# Electricity through water can injure a person?

I have maybe a simple question.I would like to know if current can travel through water and can injure a person.

For example as shown below(A little funny picture!!!) a man watering his grass and his garden from rubber tube and his hand is in contact with water(which doesn't appears in the followning picture but we can make this assumption).Also in garden there is nearby a worn cable and has a high current leak.So when this man throw water by mistake on this cable, can be electrocuted?Can current travel through water and injure this man?

• Various stories of boyscouts out hiking, stopping to "void their bladders" onto electric fence wires that have fallen to the ground. The responsible scout then also fell to the ground. – analogsystemsrf May 3 '17 at 12:20
• In my kitchen, when I turn on the faucet and put my hands in the water, sometimes I get a shock. I think it might be from walking on carpet with slippers but the concept is the same. I haven't had a chance to look into this yet and, no, it's not an electrical issue. – Rob May 3 '17 at 13:52
• @Rob Pipework is usually earthed (otherwise you could get quite a nasty shock from touching the microwave and the tap at the same time), so I suppose it's the same principle as getting a shock from touching an earthed metal appliance after building up a static charge. – Muzer May 3 '17 at 16:34
• The simple answer is yes current may flow but injury would be rare in the described situation. Other situations are more dangerous. – KalleMP May 3 '17 at 16:54
• Thank you so much KalleMP, Muzer, Rob, analogsystemsrf I really appreciate your help.Very interesting what you mentioned – elecV1 May 3 '17 at 20:33

I do remember MythBusters asking a similar question: can urinating on a live track on a railway kill a man.

First question is how the water is travelling: if it is anything other than a continuous, unbroken stream, there is no conductive path, and so there will be path for the electrons, and so no electric shock. If we assume that the stream is continuous, then, as water can conduct (depending on your water, conductivity varies), we have a path due to water.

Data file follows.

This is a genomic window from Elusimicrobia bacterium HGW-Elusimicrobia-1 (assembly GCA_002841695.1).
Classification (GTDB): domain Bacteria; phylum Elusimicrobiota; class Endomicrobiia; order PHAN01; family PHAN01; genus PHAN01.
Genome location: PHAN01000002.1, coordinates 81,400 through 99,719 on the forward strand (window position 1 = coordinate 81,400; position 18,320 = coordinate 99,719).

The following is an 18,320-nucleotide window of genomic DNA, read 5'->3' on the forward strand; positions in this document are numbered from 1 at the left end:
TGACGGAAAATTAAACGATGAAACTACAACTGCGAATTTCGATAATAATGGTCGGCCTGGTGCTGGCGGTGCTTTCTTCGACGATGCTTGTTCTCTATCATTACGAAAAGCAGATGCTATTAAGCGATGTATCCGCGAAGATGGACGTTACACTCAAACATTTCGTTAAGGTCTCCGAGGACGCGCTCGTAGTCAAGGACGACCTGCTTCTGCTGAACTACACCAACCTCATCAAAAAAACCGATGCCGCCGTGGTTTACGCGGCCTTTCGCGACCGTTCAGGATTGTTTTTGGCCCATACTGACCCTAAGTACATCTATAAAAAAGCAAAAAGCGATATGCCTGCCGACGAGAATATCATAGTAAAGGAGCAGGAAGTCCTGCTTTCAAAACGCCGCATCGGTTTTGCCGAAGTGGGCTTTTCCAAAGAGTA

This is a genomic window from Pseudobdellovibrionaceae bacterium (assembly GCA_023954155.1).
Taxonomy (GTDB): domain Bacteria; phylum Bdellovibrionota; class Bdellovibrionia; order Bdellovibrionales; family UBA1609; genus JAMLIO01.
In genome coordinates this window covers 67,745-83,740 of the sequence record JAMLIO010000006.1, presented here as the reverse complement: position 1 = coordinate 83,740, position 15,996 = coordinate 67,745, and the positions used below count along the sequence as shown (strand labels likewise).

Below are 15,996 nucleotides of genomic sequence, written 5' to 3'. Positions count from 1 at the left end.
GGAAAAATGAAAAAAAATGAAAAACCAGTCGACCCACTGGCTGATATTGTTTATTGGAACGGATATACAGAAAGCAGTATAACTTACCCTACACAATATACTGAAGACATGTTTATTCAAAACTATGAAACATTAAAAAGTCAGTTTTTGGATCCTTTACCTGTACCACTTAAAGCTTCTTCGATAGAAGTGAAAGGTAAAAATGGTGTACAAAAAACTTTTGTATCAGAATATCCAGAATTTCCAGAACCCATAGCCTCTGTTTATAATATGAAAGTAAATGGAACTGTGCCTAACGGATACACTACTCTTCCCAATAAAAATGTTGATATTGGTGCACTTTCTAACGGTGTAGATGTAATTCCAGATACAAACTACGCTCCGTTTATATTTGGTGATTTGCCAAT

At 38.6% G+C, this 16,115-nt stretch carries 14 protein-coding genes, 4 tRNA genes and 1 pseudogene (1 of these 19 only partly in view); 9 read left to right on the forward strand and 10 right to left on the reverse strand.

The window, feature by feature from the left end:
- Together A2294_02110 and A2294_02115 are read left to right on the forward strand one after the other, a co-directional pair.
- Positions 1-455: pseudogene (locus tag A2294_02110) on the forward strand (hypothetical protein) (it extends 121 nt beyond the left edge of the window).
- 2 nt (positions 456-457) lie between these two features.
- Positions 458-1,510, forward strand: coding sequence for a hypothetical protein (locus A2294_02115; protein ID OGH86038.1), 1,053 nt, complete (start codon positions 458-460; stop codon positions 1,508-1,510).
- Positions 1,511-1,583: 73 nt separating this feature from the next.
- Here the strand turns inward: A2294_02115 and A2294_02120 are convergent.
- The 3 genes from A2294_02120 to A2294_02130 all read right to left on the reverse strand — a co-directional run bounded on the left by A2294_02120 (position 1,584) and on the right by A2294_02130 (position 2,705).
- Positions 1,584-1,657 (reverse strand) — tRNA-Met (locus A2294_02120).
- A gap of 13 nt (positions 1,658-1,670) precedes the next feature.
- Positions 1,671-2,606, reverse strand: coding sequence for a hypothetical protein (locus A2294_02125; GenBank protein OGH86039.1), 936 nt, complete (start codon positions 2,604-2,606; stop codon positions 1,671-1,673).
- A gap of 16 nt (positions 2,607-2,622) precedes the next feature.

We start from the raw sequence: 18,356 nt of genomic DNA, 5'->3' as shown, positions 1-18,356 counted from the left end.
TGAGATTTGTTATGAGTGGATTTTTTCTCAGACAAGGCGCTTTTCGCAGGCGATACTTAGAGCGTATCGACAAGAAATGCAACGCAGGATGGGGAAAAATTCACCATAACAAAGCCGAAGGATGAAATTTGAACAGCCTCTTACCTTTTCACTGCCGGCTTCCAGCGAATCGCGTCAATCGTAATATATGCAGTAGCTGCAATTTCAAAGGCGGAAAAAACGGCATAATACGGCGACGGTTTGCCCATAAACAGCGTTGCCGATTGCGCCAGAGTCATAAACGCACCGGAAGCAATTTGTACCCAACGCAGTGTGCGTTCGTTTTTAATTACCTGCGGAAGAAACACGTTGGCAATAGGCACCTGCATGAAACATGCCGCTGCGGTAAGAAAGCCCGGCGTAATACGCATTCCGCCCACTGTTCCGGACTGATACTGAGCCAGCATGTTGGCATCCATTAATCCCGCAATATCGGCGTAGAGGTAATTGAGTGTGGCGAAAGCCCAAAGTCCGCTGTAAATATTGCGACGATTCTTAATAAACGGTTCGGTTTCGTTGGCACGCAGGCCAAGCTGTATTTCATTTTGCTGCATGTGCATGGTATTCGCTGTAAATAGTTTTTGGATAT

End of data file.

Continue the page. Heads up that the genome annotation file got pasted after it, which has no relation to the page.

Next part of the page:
Then we need to work out how the electricity will complete the loop. The man is one part, the water is another, but the electricity is trying to flow somewhere. If the man (woman or non-gendered entity) is insulated from the "somewhere" you have no reason for them to get shocked. On the other hand, if they're barefoot on damp ground, they could well conduct to ground.

So the answer is: yes, if there is an unbroken path. Which is a pretty fundamental rule in electronics.

• Even if there is not an unbroken path. The reduced distances caused by the separated portions of the stream may small enough to allow arcing without being an unbroken path. en.wikipedia.org/wiki/Electric_arc I would figure that you would get more range out of this: youtube.com/watch?v=_fTC_Ud_k3U even with a broken stream of conductive fluid. – ttbek May 3 '17 at 13:46
• Trevor: interestingly, on the arc wiki page, the first female member or the IEE, unfortunately not allowed to present before the Royal Society. – ttbek May 3 '17 at 13:48